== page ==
North American sports have had varying degrees of success when attempting to branch out into parts of Asia, both from a participation and spectator perspective.
Baseball, for example, has proved enormously popular in Japan, South Korea and Taiwan, with these nations hosting highly competitive leagues – the Nippon Professional Baseball (NPB) in Japan, the KBO League in South Korea, and the Chinese Professional Baseball League serving Taiwan – which attract huge amounts of fans.
As such, there is a large interest in these countries for Major League Baseball (MLB), particularly as numerous players from Japan, South Korea and Taiwan have successfully made the switch to MLB. The league is broadcasted on TV networks and merchandise is readily available, while the increase in online sports betting in the Asia-Pacific region has also seen the betting markets enjoy a boost in popularity.
Meanwhile, basketball has been North America’s most successful sporting export, with the game played across all of Asia and official leagues active in more than 20 countries. However, it is in the Philippines where basketball enjoys similar levels of success as baseball does in Japan.
As the pinnacle of professional basketball, the NBA has a huge following across much of Asia, and with a steady stream of Asian players making it to the league, basketball fans in Asia are given even more reasons to tune in.
But what about American football and the NFL – the most watched and financially lucrative of North America’s Big Three sports? The game itself, from a participation standpoint, has not taken off as widespread as basketball or embedded itself into certain nations’ cultures, like baseball.
There are leagues in India, Japan, the Philippines and China. Yet so far, any attempts to place American football on the sporting landscape have been quite limited.
Equally, interest in the NFL – American football’s flagship league – has not swept across Asia the way it has in Europe. Granted, there are approximately 19 million active NFL fans in China, and while that does suggest an encouraging number, it still only accounts for less than three per cent of the population.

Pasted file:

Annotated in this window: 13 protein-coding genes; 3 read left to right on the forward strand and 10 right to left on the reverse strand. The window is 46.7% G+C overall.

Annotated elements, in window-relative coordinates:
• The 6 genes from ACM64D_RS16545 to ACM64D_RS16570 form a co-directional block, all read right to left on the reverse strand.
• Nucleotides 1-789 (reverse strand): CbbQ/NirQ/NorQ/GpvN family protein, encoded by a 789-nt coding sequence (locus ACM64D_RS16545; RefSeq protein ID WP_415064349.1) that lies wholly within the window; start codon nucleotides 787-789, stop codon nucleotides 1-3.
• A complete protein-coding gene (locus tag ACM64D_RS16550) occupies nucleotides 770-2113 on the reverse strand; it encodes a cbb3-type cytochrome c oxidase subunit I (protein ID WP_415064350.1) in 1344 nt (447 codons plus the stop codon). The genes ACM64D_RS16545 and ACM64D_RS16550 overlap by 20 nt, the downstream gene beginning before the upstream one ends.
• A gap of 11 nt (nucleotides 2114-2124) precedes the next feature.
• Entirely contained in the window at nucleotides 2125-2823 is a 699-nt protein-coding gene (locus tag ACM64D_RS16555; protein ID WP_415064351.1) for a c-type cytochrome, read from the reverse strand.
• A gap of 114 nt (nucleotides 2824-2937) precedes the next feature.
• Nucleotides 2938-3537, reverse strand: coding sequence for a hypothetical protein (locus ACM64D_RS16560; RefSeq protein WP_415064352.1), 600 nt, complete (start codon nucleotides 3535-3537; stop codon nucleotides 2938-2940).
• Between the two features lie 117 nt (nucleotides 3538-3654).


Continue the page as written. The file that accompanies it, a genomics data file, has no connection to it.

Indeed, interest in the NFL is only likely to surge in Asian countries should players from these countries make it to the league, similarly to baseball and basketball players reaching the MLB and NBA respectively. At present, this seems a long way off.
Additionally, the prospect of an NFL franchise in any part of Asia or the Middle East seems an impractical possibility. London has been campaigning for a good number of years to have their own NFL franchise and argue that their location from the USA’s East Coast make it as practical a location as the American West Coast, while there is a thriving community of NFL fans who would follow a London-based team and regularly fill out a stadium.
Can any country or city in Asia argue that they have a practical location and large enough fanbase to make an NFL franchise a viable option? Hardly.
So, with American football struggling to make significant headway and with interest in the NFL comparatively low compared to the MLB and NBA, how does the organization reach out to a part of the world that has always been viewed as a potential gold mine?
The NFL’s best hopes of engaging with an Asian audience is, quite simply, through digital content. With mobile technology getting into the hands of an increasing number of people around the world, particularly in Asia, the NFL can now be accessed by anyone with a smartphone.
What the NFL must do, however, is to tailor a certain content strategy to the Asian market in order to capture the attention of people who do not have a previous affinity with the game or league. How do you get a demographic of people to fall in love with your sport and league who do not play the sport and do not have any knowledge of, or local representation in, the league?
What is the approach to take when you are essentially starting from scratch? It is not enough to just have access to live streams and stats. Maybe include Asia and China, specifically, in the NFL preseason schedule could be one way to start.
This is the mindset the NFL must adopt if they are to have any chance of entering the Asian market – a market where their sport is not ingrained in the culture and is not widely played.
American football and the NFL are never likely to earn the same reach as baseball and basketball in Asia – after all, participation remains the most important factor to a sport and league’s success – but they can generate an increase in interest if they approach the region correctly.
[This article is written by Jonathan Turner]